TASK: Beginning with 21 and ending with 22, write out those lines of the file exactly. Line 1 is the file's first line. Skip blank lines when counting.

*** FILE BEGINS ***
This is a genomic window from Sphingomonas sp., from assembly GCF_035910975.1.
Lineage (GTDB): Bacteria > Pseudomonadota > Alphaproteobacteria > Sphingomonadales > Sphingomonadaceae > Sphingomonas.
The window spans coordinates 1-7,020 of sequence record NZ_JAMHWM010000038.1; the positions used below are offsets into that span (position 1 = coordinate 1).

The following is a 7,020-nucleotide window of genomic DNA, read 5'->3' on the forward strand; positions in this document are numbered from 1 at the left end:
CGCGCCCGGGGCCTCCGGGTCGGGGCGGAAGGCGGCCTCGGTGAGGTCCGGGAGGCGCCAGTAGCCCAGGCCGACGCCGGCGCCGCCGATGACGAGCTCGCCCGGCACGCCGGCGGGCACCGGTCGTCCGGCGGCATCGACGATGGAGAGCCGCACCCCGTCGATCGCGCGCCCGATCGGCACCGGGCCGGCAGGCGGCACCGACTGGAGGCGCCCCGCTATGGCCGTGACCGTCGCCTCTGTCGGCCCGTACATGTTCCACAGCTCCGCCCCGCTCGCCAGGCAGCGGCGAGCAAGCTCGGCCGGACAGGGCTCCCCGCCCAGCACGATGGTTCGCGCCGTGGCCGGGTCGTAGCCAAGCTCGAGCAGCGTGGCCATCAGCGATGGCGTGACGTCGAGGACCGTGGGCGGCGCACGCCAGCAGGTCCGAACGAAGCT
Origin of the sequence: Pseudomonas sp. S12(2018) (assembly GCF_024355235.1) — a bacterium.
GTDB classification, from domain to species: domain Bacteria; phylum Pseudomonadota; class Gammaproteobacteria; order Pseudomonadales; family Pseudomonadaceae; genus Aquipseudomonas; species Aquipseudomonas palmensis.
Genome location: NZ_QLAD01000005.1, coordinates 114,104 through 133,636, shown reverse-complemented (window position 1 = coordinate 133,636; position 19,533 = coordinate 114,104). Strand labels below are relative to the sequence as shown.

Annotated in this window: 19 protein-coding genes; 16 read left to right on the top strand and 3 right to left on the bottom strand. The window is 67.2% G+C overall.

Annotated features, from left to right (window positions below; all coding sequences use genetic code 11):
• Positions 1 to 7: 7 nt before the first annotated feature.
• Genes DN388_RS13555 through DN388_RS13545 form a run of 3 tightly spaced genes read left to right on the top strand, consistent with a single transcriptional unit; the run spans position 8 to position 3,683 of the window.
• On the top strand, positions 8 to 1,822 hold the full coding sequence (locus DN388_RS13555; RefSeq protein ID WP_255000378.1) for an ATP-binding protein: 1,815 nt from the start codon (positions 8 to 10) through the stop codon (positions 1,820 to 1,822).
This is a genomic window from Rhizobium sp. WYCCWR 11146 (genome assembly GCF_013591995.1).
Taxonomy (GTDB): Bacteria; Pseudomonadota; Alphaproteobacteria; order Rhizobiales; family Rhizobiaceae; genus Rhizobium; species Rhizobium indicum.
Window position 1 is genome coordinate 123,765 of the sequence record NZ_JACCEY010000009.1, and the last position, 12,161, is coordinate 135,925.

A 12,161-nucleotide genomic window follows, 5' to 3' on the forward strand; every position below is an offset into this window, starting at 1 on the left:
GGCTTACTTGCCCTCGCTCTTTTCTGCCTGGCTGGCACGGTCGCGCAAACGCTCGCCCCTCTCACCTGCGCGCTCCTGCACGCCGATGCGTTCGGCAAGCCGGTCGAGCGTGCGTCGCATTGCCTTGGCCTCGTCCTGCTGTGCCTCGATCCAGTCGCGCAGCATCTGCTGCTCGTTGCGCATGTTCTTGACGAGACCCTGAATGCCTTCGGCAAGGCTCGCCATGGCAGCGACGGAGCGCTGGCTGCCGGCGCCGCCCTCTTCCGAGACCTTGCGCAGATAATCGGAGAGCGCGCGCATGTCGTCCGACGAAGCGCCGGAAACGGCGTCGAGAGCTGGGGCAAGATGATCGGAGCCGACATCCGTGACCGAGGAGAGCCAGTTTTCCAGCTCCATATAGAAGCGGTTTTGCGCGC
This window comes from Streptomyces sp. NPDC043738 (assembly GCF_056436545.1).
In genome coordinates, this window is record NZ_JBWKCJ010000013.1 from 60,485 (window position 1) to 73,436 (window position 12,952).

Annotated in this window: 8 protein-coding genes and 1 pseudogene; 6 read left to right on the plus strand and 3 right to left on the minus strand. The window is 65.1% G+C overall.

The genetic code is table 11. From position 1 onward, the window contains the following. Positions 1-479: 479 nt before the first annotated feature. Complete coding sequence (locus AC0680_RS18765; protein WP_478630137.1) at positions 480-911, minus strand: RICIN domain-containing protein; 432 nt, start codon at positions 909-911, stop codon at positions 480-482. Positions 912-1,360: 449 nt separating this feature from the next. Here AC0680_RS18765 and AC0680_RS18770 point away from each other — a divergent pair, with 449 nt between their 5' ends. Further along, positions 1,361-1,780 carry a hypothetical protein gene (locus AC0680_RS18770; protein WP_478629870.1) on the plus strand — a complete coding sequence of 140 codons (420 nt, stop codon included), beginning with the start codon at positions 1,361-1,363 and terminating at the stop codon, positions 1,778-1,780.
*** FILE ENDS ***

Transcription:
Annotated in this window: 8 protein-coding genes and 1 pseudogene; 6 read left to right on the plus strand and 3 right to left on the minus strand. The window is 65.1% G+C overall.

The genetic code is table 11. From position 1 onward, the window contains the following. Positions 1-479: 479 nt before the first annotated feature. Complete coding sequence (locus AC0680_RS18765; protein WP_478630137.1) at positions 480-911, minus strand: RICIN domain-containing protein; 432 nt, start codon at positions 909-911, stop codon at positions 480-482. Positions 912-1,360: 449 nt separating this feature from the next. Here AC0680_RS18765 and AC0680_RS18770 point away from each other — a divergent pair, with 449 nt between their 5' ends. Further along, positions 1,361-1,780 carry a hypothetical protein gene (locus AC0680_RS18770; protein WP_478629870.1) on the plus strand — a complete coding sequence of 140 codons (420 nt, stop codon included), beginning with the start codon at positions 1,361-1,363 and terminating at the stop codon, positions 1,778-1,780.